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Current Guidelines

Coronavirus Guidance for PropertyUpdate 17 May 2021
The government has updated the Safe Use of Places of Worship to include details of how restrictions will be lifted for churches in England. As more information is released, we will update the information below. The key changes involved in each of the remaining Steps include:
Step 3 – 17 May 2021
Most other significant life events can resume, limited to no more than 30 people. This will include events such as private baptisms, and naming ceremonies. Limits at weddings, wedding receptions, wakes and other commemorative events will be increased to 30 people.
Funerals will have no legal cap on the number of people who can attend. The number of attendees will be determined by how many people the venue can safely accommodate with social distancing measures in place.
Outdoors most legal restrictions on meeting others will be lifted – although gatherings of over 30 people will remain illegal unless otherwise exempt.
Support groups and parent and child group gathering limits will increase to 30 people (not including under 5s).
COVID Secure rules, including social distancing requirements, continue to apply in the workplace, and in businesses and public venues.
New guidance on meeting friends and family emphasises personal responsibility rather than government rules. Social distancing (staying at least 2m away from others) helps to reduce the risk of spreading COVID-19. The further away you can keep from other people, and the less time you spend in close contact with them, the less likely you are to catch COVID-19 and pass it on to others. Close contact, including hugging, increases the risk of spreading COVID-19.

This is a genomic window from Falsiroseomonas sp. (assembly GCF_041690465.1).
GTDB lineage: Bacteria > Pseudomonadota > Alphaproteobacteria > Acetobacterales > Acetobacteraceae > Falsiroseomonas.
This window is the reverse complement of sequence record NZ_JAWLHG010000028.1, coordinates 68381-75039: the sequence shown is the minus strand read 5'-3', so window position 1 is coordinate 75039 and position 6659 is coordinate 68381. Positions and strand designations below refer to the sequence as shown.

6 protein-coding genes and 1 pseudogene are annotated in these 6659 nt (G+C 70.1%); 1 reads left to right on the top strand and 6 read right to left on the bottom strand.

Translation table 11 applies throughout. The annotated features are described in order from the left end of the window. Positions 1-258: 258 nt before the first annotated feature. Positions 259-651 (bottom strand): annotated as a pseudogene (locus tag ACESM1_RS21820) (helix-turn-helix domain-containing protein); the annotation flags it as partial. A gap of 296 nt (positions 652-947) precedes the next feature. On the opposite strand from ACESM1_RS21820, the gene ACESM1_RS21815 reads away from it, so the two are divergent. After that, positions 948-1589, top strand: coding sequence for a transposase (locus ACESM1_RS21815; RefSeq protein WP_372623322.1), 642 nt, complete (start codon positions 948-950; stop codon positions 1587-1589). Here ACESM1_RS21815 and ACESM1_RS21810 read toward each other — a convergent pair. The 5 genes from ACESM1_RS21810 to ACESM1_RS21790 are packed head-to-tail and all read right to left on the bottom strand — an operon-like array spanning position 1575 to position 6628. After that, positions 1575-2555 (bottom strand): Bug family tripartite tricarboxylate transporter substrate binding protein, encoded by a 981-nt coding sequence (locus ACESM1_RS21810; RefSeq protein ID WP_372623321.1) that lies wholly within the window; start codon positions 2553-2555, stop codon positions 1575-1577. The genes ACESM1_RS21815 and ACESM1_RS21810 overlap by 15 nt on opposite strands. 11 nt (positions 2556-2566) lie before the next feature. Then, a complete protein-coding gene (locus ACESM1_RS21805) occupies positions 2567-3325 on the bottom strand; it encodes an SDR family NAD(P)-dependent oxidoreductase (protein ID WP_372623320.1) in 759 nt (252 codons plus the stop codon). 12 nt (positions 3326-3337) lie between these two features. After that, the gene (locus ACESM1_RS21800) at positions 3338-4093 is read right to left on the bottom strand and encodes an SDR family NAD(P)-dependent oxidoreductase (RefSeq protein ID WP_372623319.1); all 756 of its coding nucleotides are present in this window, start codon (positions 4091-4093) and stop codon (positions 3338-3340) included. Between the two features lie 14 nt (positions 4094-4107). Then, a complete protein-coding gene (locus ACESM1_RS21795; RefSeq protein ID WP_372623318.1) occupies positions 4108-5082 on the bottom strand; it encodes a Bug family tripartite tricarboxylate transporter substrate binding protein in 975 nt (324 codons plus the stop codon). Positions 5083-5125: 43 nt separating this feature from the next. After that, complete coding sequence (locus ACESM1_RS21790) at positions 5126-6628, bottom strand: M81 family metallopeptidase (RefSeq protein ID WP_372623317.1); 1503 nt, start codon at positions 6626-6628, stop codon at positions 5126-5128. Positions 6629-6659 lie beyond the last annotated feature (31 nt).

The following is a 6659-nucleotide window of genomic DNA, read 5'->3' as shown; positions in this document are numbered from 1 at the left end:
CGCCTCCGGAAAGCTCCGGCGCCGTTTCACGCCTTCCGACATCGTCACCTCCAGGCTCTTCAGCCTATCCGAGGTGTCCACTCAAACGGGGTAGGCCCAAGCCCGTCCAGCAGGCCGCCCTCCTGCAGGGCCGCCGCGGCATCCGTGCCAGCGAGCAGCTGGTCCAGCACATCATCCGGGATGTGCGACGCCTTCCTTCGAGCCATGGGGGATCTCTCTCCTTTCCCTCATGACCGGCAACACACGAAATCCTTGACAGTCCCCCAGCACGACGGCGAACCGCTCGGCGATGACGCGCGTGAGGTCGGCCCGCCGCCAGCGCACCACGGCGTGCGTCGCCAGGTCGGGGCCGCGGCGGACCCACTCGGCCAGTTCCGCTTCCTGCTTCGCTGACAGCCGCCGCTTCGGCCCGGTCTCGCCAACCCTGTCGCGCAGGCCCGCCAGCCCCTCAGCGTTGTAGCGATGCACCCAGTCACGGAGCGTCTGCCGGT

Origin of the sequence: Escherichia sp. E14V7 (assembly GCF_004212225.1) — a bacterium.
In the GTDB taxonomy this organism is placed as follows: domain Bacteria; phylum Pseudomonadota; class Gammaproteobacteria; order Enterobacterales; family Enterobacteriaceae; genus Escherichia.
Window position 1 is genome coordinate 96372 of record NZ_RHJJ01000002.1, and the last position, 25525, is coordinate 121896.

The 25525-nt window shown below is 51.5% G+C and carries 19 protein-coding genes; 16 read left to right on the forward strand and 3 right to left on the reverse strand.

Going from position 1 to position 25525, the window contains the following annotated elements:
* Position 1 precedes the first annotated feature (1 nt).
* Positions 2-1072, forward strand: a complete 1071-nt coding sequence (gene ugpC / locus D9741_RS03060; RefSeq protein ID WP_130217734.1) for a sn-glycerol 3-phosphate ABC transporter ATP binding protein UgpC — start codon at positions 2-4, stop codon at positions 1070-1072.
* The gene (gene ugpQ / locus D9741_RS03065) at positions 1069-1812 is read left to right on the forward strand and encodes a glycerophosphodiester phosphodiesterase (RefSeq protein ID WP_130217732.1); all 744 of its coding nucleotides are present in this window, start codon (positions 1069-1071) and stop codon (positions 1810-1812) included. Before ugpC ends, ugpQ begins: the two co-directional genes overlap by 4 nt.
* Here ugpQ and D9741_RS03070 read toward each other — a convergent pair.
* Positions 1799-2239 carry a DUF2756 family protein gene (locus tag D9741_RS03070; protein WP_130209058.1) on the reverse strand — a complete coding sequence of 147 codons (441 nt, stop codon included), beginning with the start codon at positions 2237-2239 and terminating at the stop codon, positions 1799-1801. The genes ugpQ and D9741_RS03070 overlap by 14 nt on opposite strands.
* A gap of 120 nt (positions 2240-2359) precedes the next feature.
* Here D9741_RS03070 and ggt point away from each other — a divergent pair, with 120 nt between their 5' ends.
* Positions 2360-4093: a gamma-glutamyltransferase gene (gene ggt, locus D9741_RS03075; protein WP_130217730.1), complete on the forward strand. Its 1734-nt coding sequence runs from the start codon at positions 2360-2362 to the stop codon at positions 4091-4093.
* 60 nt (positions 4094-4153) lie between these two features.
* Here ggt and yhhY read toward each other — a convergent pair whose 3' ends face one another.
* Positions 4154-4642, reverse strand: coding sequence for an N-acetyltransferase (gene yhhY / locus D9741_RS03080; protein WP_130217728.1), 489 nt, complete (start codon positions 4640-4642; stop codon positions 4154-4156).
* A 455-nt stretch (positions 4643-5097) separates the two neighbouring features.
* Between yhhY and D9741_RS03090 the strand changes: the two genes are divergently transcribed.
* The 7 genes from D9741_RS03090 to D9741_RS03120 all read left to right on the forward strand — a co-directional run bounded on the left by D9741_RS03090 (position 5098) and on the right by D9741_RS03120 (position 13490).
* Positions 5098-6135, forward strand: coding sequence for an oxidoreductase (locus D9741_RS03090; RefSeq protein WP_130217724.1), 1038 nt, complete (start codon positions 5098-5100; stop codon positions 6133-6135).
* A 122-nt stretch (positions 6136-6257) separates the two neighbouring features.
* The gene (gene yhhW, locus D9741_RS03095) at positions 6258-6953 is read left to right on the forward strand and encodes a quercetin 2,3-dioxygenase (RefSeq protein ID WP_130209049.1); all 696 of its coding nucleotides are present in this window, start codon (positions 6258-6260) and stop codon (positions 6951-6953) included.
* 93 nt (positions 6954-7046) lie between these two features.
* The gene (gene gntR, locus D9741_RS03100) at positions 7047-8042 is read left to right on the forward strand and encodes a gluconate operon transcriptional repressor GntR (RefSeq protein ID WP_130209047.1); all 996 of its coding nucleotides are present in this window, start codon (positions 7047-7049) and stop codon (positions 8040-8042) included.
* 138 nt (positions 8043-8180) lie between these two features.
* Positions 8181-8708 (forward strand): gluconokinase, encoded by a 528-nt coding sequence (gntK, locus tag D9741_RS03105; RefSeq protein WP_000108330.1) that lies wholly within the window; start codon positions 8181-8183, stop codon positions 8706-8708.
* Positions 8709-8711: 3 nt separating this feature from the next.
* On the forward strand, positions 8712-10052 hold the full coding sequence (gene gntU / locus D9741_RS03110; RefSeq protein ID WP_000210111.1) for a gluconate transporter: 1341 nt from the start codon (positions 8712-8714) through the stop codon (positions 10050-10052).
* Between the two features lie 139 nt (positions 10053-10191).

You should consider the guidance on risks associated with COVID-19 and actions you can take to help keep you and your loved ones safe. Please refer to the guidance on meeting friends and family for further information and the actions to take to reduce the chance of spreading COVID-19.
Face Coverings
In England, face coverings are required by law to be worn in places of worship. There are valid exemptions for some individuals and groups to not wear a face covering in these settings. In particular, those who are leading permitted services or events in a place of worship, and those who assist them. Please refer to the guidance on the wearing of face coverings at a place of work and the guidance on face coverings.
Food and Drink
Where food or drink ('consumables') are essential to the act of worship, they can be used. Hospitality spaces within a place of worship, such as cafes, are permitted to open both inside and outside and managers should follow hospitality guidance. People may also provide their own food and drink at a place of worship but should ensure actions are taken to reduce the risk of transmission.
When consuming food and drink people should remain seated and take steps to minimise any risk of infection. People should not touch communal or shared objects, or handle items other than their own (for example, avoid the use of shared cutlery, dishes or service sheets).
Singing, Chanting and the Use of Musical Instruments
Where singing takes place, it should follow the€principles of safer singing.
Indoors: a group of up to 6 amateur singers can perform, or rehearse for performance with social distancing being maintained at all times. There is no limit on the number of professional singers but they should follow guidance on performing arts. Performances should take place at the front of the place of worship to a seated audience. Indoor communal singing should not take place.
Outdoors: When worship takes place outdoors, the congregation may join in with singing in multiple groups of up to 30. Congregation members should continue to follow social distancing rules. For guidance on singing outdoors outside of acts of communal worship, please refer to the performing arts guidance.
Outdoor Worship